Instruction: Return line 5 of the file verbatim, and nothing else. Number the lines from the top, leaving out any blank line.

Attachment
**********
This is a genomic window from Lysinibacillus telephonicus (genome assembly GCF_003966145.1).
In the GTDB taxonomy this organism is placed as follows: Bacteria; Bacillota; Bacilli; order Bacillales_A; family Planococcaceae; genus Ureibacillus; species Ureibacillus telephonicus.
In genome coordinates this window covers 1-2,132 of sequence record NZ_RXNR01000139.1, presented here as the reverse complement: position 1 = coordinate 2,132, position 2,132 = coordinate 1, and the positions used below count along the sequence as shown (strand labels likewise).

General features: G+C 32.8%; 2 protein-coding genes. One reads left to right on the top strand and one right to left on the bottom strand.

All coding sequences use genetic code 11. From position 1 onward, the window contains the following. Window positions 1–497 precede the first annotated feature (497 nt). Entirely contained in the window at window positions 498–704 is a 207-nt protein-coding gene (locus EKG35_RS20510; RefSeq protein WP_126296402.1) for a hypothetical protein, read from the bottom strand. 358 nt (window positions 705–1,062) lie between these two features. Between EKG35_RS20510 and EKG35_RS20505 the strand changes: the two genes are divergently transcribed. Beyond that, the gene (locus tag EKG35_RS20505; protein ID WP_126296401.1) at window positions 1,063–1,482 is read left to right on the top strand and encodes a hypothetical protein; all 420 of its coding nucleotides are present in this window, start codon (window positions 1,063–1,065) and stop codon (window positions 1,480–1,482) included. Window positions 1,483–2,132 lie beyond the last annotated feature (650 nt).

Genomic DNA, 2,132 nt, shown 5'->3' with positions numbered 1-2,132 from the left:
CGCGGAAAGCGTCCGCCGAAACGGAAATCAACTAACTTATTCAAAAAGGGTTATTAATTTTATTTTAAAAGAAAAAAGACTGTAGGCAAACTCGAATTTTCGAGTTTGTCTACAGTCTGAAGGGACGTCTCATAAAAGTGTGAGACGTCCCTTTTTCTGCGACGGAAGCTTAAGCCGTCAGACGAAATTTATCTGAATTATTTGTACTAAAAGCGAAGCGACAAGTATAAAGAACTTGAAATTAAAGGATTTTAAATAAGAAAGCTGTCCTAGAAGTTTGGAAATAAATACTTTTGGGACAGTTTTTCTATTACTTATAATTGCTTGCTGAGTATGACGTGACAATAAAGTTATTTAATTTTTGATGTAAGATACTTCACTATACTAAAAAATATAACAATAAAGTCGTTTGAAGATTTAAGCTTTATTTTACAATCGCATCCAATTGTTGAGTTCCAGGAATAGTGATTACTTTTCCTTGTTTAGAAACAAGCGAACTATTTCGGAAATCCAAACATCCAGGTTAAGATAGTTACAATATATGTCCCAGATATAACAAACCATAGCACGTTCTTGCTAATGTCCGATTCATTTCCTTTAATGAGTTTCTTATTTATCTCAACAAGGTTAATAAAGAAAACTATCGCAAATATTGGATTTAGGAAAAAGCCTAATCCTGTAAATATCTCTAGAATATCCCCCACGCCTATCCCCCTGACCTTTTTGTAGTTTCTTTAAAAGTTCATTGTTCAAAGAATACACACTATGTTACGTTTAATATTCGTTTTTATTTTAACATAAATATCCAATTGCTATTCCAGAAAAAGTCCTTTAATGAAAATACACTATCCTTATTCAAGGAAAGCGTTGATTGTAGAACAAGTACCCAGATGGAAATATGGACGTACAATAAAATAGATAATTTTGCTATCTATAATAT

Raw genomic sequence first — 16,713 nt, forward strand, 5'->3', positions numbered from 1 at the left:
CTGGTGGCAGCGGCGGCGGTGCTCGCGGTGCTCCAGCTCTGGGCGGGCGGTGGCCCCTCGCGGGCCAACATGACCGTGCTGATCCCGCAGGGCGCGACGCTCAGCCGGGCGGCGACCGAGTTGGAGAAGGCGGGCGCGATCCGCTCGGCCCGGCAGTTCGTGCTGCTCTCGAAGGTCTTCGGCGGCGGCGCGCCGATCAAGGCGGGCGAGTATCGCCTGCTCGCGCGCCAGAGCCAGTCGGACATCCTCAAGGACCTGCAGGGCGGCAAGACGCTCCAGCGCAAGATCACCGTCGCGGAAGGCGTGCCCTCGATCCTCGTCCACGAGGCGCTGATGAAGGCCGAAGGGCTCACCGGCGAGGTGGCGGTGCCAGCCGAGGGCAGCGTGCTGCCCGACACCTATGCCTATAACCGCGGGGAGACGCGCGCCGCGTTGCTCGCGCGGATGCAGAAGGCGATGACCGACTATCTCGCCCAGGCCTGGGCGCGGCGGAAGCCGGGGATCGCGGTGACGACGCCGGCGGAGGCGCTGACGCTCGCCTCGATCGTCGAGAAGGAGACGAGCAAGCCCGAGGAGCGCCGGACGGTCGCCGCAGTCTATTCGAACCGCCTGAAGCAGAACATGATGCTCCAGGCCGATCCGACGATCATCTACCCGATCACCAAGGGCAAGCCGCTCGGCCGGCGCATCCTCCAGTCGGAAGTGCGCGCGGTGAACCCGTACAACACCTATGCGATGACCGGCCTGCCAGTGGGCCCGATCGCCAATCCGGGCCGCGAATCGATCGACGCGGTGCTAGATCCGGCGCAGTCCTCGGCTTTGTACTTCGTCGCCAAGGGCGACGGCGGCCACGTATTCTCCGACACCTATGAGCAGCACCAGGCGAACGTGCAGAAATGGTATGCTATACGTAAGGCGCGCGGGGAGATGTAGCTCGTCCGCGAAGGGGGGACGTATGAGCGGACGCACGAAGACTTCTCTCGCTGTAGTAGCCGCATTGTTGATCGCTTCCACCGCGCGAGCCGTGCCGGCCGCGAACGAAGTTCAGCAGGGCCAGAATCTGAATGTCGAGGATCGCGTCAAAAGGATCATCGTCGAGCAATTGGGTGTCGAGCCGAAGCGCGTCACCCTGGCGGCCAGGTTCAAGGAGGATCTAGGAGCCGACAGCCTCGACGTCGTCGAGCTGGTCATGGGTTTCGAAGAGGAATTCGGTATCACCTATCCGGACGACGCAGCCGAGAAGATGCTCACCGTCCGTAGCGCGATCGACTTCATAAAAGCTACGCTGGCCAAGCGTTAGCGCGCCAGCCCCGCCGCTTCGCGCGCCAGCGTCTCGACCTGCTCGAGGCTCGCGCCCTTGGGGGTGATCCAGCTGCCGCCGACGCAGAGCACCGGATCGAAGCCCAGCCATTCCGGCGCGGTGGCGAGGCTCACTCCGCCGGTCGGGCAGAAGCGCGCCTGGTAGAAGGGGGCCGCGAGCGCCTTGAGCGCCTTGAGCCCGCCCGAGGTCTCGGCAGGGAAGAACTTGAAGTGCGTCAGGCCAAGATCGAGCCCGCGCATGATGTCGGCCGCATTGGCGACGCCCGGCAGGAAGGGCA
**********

All coding sequences use genetic code 11. From position 1 onward, the window contains the following. Window positions 1–497 precede the first annotated feature (497 nt). Entirely contained in the window at window positions 498–704 is a 207-nt protein-coding gene (locus EKG35_RS20510; RefSeq protein WP_126296402.1) for a hypothetical protein, read from the bottom strand. 358 nt (window positions 705–1,062) lie between these two features. Between EKG35_RS20510 and EKG35_RS20505 the strand changes: the two genes are divergently transcribed. Beyond that, the gene (locus tag EKG35_RS20505; protein ID WP_126296401.1) at window positions 1,063–1,482 is read left to right on the top strand and encodes a hypothetical protein; all 420 of its coding nucleotides are present in this window, start codon (window positions 1,063–1,065) and stop codon (window positions 1,480–1,482) included. Window positions 1,483–2,132 lie beyond the last annotated feature (650 nt).